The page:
Complex? You bet. What can you do for your client? Just make sure the client is aware of the law, and recommend consultation with an attorney who is knowledgeable in the area.
Does the new law change anything for you as the real estate broker? No.
As was addressed in a previous The Fine Print column on the subject (from November, 2012, and you can access it at https://www.total-property.com/index.php?action=newsletterArchives), while there is an exception for the real estate broker from the MLO licensing requirement, it can be basically summarized as this: do not get involved in obtaining any compensation from your client over and above what would generally be expected in connection with a non-seller financing transaction, whether the seller has an exception to licensing under the Oregon SAFE Act or not. Here are some of the general rules for real estate brokers when taking on a listing of a seller who wants to offer seller financing:
1. Make sure the seller knows about the Oregon law on the subject.
2. If the seller does qualify for an exception, make sure that the seller retains the services of a licensed MLO and in providing your services, do not in any respect get involved in any part of the terms or conditions of seller financing. You can note in the listing remarks that the seller is interested in seller financing, but that’s it. Do not state potential terms, do not have discussions with any third parties about potential terms, and simply stay away from that aspect of the transaction.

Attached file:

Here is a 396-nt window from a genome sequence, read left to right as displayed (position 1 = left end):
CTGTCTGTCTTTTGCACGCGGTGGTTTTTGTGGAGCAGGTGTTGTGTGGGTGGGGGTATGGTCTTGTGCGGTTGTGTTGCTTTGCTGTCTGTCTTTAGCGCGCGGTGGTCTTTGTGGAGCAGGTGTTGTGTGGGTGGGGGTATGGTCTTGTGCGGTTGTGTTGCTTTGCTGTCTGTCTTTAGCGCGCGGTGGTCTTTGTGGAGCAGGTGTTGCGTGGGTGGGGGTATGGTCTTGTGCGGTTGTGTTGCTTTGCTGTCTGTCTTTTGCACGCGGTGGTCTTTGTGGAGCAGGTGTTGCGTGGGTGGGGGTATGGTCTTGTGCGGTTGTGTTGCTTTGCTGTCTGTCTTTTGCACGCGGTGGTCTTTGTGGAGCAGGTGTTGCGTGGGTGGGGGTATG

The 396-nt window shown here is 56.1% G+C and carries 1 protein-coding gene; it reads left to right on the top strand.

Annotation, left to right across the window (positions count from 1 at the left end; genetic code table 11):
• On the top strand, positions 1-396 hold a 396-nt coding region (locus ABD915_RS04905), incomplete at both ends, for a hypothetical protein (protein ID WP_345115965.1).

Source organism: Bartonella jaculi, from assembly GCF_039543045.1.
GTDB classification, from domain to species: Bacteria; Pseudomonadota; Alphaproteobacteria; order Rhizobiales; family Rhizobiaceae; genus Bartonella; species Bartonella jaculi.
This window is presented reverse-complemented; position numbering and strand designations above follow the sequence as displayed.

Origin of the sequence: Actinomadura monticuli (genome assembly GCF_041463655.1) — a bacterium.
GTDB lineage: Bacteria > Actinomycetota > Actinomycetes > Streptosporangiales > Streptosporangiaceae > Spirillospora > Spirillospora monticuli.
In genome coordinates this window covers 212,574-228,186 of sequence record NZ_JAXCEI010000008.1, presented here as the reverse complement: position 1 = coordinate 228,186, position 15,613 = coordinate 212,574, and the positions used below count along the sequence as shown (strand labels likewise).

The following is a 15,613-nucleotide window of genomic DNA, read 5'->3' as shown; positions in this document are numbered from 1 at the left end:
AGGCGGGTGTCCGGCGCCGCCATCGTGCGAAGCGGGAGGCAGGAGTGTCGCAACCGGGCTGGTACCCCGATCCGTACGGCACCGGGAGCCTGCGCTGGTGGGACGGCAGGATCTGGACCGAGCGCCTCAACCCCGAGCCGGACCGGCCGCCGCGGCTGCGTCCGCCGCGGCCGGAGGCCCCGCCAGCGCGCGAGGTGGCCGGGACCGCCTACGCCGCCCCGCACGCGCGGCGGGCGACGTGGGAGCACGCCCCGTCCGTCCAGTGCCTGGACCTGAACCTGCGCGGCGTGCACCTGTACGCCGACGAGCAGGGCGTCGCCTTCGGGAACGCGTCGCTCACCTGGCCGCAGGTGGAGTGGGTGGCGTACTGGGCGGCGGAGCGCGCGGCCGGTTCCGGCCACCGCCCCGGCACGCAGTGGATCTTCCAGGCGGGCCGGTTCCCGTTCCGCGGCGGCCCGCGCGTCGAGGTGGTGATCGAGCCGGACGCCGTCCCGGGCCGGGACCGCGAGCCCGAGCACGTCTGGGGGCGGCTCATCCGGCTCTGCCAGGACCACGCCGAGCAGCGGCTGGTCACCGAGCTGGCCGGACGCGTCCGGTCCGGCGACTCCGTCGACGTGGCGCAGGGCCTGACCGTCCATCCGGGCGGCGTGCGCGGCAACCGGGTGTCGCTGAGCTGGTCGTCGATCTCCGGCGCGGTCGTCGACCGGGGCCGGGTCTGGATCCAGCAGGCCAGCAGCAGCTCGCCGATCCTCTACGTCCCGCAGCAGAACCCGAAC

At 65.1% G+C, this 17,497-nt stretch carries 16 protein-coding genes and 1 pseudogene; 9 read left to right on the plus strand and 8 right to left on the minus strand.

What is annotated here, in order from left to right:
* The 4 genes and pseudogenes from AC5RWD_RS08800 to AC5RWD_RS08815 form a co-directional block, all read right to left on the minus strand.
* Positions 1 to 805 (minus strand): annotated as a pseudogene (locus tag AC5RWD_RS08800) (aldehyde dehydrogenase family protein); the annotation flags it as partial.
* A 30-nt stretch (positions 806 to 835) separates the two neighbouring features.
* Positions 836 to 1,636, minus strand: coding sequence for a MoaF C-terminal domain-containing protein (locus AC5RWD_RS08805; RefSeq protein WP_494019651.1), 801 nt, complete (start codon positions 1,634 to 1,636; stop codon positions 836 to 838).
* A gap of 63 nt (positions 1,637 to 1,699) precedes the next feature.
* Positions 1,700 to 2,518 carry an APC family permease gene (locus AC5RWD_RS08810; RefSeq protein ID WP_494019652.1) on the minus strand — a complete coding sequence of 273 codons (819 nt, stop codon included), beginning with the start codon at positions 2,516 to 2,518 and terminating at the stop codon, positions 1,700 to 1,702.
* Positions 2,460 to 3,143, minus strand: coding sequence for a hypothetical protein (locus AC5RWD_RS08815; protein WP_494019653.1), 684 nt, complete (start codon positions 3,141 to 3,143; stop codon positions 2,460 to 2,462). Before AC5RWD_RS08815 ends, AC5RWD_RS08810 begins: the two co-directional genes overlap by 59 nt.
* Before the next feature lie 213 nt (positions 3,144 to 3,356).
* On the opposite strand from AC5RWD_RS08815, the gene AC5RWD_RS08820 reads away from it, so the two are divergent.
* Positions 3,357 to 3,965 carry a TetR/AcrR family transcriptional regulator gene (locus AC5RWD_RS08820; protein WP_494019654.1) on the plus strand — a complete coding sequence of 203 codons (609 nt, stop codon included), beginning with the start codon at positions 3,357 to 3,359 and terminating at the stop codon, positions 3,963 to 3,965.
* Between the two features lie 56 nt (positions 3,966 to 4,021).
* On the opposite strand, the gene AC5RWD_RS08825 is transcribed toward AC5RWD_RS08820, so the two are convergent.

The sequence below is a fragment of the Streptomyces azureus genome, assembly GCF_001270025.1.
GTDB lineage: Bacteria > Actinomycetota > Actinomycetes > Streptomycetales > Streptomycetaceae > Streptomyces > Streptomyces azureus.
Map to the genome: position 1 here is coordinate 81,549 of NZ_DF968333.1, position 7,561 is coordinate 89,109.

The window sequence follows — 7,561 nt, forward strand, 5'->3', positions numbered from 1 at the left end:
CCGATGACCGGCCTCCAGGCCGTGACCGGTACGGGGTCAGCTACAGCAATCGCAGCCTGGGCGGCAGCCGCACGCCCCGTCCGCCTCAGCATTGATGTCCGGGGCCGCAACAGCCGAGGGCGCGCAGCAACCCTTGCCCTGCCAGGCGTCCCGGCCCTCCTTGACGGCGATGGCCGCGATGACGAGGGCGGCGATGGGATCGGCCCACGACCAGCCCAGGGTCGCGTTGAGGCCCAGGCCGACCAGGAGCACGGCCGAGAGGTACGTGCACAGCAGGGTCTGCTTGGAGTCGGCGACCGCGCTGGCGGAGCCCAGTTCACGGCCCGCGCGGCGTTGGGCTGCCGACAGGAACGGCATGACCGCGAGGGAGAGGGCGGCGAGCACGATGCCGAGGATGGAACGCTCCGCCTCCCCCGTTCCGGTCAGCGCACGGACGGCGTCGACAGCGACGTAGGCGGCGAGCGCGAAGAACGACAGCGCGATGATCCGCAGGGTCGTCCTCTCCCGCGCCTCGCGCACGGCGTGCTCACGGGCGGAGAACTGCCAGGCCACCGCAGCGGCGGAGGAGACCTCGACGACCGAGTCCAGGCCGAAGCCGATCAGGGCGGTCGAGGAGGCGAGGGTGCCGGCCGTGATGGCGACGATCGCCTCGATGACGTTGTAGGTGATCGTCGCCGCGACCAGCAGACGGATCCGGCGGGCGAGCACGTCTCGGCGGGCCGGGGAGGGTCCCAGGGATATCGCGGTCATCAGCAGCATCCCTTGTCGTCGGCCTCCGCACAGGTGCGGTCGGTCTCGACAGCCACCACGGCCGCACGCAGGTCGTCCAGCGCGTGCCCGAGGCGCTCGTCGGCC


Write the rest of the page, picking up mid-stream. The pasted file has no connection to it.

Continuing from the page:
If the seller does qualify for an exception, based upon communications with the State of Oregon, it would appear that you can be involved in assisting the seller, such as putting financing terms in purchase and sale documents and so on, but you may still not be compensated for doing so beyond your traditional commission. Having said this, a technical interpretation would suggest that even in such a circumstance, the real estate broker should stay away from being involved in any aspect of the seller financing.
Also, note that it is a dangerous position for the real estate broker to follow, as how do you really know that the seller qualifies for an exception? For example,, if the seller is utilizing the new three transaction exception, how do you know that the seller does not hold more than eight residential mortgage loans?
3. Make sure that your compensation in all cases is only for your services as the listing broker, and is commensurate with listings where seller financing is not involved. You want to be able to represent you have received no compensation from the seller because of the seller financing component of the transaction.
FINALLY! Not really. You may think the above is the end of the discussion about seller financing in Oregon. Unfortunately, that is far from the truth. Because of certain amendments to the Truth In Lending Act made through Dodd Frank, which take effect January 10, 2014, through the regulations adopted by the CFPB, there is now a further complex interplay between federal law and state law on the subject of seller financing, and whether a seller has to be licensed or not. Oregon law on the subject is simply not definitive if the Truth in Lending Act applies to the transaction. This will be addressed in detail in the next The Fine Print column. Stay tuned.